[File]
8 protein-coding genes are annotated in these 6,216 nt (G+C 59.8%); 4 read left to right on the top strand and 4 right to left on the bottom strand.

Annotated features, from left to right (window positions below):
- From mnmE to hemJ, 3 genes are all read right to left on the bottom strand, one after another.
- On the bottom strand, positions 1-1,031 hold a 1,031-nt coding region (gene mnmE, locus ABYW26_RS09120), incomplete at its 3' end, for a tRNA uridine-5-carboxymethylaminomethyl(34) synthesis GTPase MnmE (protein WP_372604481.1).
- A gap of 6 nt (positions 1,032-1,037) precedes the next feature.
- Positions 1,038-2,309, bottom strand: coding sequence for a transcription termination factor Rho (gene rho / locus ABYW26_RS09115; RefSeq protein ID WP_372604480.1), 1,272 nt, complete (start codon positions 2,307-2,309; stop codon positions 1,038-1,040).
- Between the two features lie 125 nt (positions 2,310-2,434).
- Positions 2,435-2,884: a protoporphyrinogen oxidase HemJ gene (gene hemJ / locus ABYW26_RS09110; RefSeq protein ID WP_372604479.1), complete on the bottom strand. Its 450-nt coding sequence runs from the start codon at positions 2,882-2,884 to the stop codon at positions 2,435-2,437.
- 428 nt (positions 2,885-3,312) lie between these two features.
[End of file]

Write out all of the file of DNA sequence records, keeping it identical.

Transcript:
8 protein-coding genes are annotated in these 6,216 nt (G+C 59.8%); 4 read left to right on the top strand and 4 right to left on the bottom strand.

Annotated features, from left to right (window positions below):
- From mnmE to hemJ, 3 genes are all read right to left on the bottom strand, one after another.
- On the bottom strand, positions 1-1,031 hold a 1,031-nt coding region (gene mnmE, locus ABYW26_RS09120), incomplete at its 3' end, for a tRNA uridine-5-carboxymethylaminomethyl(34) synthesis GTPase MnmE (protein WP_372604481.1).
- A gap of 6 nt (positions 1,032-1,037) precedes the next feature.
- Positions 1,038-2,309, bottom strand: coding sequence for a transcription termination factor Rho (gene rho / locus ABYW26_RS09115; RefSeq protein ID WP_372604480.1), 1,272 nt, complete (start codon positions 2,307-2,309; stop codon positions 1,038-1,040).
- Between the two features lie 125 nt (positions 2,310-2,434).
- Positions 2,435-2,884: a protoporphyrinogen oxidase HemJ gene (gene hemJ / locus ABYW26_RS09110; RefSeq protein ID WP_372604479.1), complete on the bottom strand. Its 450-nt coding sequence runs from the start codon at positions 2,882-2,884 to the stop codon at positions 2,435-2,437.
- 428 nt (positions 2,885-3,312) lie between these two features.